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The Ups & Downs of Pluto

Saturday, November 16, 2019

The Truth Is Out There ...




At its closest to the sun, Pluto is still way beyond what could be seen with anything available by pre-1930. Astronomer Percival Lowell noticed deviations in the orbits of Uranus and Neptune. He theorized something was out there, and searched for Planet X from 1905, until his death in 1916, but never found it. Lowell had founded the Lowell Observatory in 1894, in Arizona. Thirteen years after his death, the Observatory dedicated a new 13-inch telescope to resume the hunt for Planet X. In 1929, they hired Clyde Tombaugh for the search. After a year of intensive, painstaking work, Planet X was discovered in February 1930 -Tombaugh thought he’d found a 9th planet. The Observatory verified his observations, & on what was Lowell’s birthday, 13 March 1930, they announced it to the world. Planet X was named “Pluto”, keeping the tradition of old god names (Pluto was the god of the dead, reigning over Hades, or Hell, which they thought Pluto’s surface would be. It also had the initials of Perceval Lowell -PL - as the first 2 letters.)



Pluto is usually the farthest from the sun, but, if you look at the orbit of Neptune, you will see an overlap within Pluto’s orbit. A Pluto year is equal to 248 Earth years. A day on Pluto is 6.4 Earth days. Astronomers kept studying Pluto, noting anomalies - the moon discovered in 1978, named Charon (the Greek ferryman who took souls to Hades), was very large in comparison to other planet/moon combinations. It’s orbit is the only one that crosses another planet’s orbit. It’s the smallest “planet” - even smaller than little Mercury. Other large bodies were found as beyond Neptune as the telescopes increased in size & power. Finally, in 2006, the International Astronomical Union (IAU), made of list of requirements to be a planet, & Pluto was downgraded to a dwarf planet. Poor Pluto. Oh, the humanity! Pluto & Charon are thought to be a binary system. Pluto has 5 known moons, including Charon.



So now we have Pluto, feted as the newest planet, thrown out like old dish water. Poor baby. But Pluto doesn’t care! It just keeps going on it’s eccentric orbit, somehow missing Neptune when the orbits overlap. (The article tried to S’plain it to me - I’ll just go with Magic. Now on to the Kuiper Belt (also called the Edgewood-Kuiper Belt after the 2 astronomers who postulated it’s existence.) While Pluto was still considered a planet, astronomers had theorized on more small planets, debris, etc. They nailed it, eventually (1992) finding proof of the “belt” beyond Neptune, like the inner belt between Mars & Jupiter. For both of the belts, they are thought to be created out of left-over remnants of from the formation of the Solar System’s creation. The theory is the small bits don’t have enough gravity to built planets. The Kuiper belt is found between Neptune’s orbit of 30 AU to 50 AU. Oh, I forgot to explain AU, or astronomical unit. It is a unit of measurement equal to 149.6 million kilometers, the mean distance from the center of the earth to the center of the sun. Much easier to describe the HUGE distances as 30 AU instead of 4,488, 000,000 kilometers. Makes my head hurt with numbers so large.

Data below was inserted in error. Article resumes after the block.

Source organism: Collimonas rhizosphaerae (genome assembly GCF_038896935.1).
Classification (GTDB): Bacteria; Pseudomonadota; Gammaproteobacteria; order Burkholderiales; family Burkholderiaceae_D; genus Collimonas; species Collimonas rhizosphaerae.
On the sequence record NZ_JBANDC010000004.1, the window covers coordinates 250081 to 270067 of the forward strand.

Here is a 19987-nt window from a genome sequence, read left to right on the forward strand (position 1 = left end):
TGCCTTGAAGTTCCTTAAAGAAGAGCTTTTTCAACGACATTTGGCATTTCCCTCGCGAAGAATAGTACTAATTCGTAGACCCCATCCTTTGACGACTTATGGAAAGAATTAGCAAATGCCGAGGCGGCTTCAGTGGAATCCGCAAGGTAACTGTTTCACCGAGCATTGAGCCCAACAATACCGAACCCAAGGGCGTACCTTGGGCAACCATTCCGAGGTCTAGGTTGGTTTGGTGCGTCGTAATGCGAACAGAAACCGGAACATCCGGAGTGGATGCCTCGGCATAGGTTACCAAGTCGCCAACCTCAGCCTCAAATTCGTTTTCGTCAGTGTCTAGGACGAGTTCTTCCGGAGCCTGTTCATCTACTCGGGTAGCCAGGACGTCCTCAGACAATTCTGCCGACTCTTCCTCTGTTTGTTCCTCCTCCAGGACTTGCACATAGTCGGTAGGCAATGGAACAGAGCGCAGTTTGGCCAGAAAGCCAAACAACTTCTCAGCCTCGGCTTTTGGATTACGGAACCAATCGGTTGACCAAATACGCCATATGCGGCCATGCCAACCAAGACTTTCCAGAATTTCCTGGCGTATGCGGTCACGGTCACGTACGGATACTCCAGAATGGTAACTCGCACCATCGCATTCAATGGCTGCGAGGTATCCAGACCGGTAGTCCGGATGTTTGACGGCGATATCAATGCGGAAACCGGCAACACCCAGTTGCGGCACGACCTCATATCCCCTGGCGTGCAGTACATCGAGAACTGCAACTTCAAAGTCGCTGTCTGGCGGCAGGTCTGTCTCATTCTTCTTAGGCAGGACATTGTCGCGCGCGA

So now the K-belt (I’m tired of typing the whole thing) i s known to harbor the short-term comets - those that return in less to 200 years to swing around the sun. Every time they swing in towards the sun, some of the ice melts & makes the comet & tail visible. Of course, that means every time it swings by, it gets a little smaller. There are 2 types of short period comets - “A comet with an orbital period of less than 200 years is known as a short-period comet or a ‘periodic comet’. These are now divided into Jupiter-family comets with periods less than 20 years and orbits that do not extend much beyond Jupiter, and Halley-type comets with periods of 20–200 years and highly inclined orbits“. (from Cosmos.) Halley’s Comet appears every 75-76 years. It’s due back in 2061-62. Long-period comets orbit over 200 years & come from the Oort Cloud (even further out!)

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